SANTA FE – Pedro Murga of the Mellow Velo bike shop in Santa Fe effortlessly rode an electric bike up a downtown hill here recently as light snow started to fall.
The Spanish-made Orbea Rise bike he pedaled to propel it with electric power is close to the top of the line and sells for about $8,800, but other e-bike models can start as low as $1,500.
Mellow Velo owner David Bell said he has sold all 47 Orbea e-bikes he ordered this year and he and other area e-bike dealers are waiting to see if proposed legislation giving new buyers tax credits will pass and affect sales.
Tony Farrar, owner of Bike N Sport, has been selling e-bikes from his Santa Fe store for seven or eight years and has seen interest in the bikes increase.
“Oh yes, incredibly. It makes sense though because you can extend the amount of fun that you have,” said Farrar.
“You can go out and ride for four or five hours if you want to and explore out in the hills … it’s really cool, it just kind of extends your ability to go out in nature and have fun,” he said.
Bell has owned Santa Fe’s Mellow Velo bike shop for 16 years and has seen the perception of the motorized vehicles change since he started selling them about four years ago.
“In the early days the conventional conversation was, ‘I don’t want one of those, it’s like cheating, it’s not really exercise,’” Bell said.
“Little by little as the general public has gotten educated and when people discuss this technology over dinner it’s coming to (think) the e-bikes actually do offer a fantastic amount of exercise,” said Bell.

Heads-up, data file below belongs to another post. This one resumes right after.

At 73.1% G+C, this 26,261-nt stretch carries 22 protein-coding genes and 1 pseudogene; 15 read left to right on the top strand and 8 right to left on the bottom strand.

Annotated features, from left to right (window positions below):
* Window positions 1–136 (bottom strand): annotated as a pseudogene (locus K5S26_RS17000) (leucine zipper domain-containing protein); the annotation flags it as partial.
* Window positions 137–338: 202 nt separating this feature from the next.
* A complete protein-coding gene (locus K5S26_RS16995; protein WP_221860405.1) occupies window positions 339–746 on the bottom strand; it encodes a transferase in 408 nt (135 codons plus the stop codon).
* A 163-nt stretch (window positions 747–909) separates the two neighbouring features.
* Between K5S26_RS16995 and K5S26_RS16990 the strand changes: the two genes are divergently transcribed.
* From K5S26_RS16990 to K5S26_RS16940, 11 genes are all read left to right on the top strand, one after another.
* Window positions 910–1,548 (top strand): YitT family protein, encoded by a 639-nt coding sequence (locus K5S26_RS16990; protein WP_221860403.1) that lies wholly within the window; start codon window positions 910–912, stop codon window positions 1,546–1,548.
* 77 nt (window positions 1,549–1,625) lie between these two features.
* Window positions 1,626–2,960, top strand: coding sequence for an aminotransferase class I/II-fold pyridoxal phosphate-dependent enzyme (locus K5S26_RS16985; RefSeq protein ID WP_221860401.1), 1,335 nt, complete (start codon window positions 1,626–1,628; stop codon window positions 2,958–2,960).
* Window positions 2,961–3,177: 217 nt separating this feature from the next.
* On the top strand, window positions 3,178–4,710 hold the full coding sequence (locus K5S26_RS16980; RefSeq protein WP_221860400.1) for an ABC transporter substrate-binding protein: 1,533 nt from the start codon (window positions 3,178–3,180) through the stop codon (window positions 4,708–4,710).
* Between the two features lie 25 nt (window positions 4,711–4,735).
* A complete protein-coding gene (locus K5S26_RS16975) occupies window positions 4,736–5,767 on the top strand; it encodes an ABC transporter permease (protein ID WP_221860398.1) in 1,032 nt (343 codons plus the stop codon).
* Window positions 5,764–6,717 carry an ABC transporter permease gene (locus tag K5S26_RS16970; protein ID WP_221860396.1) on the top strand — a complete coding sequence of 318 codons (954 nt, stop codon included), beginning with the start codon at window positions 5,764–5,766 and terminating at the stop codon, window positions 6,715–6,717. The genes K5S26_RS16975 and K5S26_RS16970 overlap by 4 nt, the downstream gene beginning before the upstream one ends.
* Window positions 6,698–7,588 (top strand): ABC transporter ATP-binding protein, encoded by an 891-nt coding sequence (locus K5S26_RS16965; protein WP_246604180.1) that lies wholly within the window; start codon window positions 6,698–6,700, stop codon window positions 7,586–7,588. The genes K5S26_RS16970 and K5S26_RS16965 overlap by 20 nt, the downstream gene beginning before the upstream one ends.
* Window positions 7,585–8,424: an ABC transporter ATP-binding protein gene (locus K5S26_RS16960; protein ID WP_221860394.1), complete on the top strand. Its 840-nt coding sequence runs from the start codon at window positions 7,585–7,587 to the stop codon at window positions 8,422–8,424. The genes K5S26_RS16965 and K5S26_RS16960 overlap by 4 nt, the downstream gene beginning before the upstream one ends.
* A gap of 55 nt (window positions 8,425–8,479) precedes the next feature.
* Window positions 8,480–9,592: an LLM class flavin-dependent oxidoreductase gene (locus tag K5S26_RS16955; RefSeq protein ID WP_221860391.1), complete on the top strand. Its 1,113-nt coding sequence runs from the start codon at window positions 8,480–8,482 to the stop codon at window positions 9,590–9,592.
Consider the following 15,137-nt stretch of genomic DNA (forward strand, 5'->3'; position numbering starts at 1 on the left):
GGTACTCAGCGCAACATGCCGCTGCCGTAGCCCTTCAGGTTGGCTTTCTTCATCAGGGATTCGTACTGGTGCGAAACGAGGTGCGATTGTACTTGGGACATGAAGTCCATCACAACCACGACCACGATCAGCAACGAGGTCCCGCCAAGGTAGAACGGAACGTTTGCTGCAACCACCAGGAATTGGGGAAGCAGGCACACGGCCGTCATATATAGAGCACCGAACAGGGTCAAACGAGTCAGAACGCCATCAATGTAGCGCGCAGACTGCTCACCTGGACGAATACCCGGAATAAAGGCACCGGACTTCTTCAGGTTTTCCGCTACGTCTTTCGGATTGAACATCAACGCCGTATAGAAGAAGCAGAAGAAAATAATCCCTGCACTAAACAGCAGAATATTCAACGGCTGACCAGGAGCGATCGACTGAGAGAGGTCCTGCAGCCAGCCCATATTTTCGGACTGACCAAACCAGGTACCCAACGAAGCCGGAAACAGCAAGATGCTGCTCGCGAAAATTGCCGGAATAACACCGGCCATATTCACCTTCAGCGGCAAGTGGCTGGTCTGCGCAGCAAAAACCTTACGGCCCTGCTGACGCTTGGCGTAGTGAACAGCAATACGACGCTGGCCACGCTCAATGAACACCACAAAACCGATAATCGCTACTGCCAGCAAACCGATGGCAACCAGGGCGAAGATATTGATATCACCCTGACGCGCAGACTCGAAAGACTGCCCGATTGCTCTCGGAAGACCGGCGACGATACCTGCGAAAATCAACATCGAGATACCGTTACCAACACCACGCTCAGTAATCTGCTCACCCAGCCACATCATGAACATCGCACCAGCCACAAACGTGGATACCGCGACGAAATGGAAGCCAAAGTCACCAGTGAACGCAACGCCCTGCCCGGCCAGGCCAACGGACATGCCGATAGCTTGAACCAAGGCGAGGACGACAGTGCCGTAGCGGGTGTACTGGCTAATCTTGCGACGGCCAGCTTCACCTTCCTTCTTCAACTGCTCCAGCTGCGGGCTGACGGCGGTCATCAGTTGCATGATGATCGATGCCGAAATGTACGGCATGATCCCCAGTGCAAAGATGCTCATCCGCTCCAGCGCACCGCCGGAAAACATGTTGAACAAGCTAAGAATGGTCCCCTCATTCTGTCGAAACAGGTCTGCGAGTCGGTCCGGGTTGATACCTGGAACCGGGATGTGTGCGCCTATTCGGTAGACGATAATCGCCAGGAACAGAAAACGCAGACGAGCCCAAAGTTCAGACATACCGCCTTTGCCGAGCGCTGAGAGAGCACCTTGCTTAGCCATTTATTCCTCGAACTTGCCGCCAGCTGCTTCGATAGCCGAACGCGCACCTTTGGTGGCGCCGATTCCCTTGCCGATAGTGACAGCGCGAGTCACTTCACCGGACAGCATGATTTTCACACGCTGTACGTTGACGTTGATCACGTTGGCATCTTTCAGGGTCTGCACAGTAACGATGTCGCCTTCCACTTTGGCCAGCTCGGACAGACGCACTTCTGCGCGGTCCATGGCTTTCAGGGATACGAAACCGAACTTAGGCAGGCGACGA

The powered bikes have gone beyond being machines for the fitness-minded and moved into mainstream use, the bike shop owners believe.
“People are using them for commuting, grocery shopping … they are using them for all different reasons,” said Farrar.
Tax credits in motion
Tax credits for buyers of e-bikes are in the works through two legislative possibilities. The Electric Bicycle Incentive Kickstart for the Environment Act is co-sponsored by Rep. Jimmy Panetta, D-Calif., and Rep. Earl Blumenauer, D-Ore., and credits are part of President Joe Biden’s “Build Back Better” bill.
Blumenauer helped found the Bike Caucus in 1996, a bipartisan group of over 130 members from 39 states and Washington, D.C., which “has helped move legislation like the Bike to Work Act, which created a tax benefit for bike commuters,” the Bike Caucus website said. Panetta is a member.
The E-bike Act was introduced in February and called for a 30% tax credit of up to $900 of a bike purchase prior to 2026. That bill is still active, but reduced credits of 15% of $750 per bike would be applied over 10 years instead of four are now included in the roughly $2.2 trillion “Build Back Better” legislation, which passed the House in November and awaits Senate approval.
Income eligibility caps of $75,000 per person or $150,000 for a married couple are part of the BBB legislation, Panetta said, in a recent phone interview.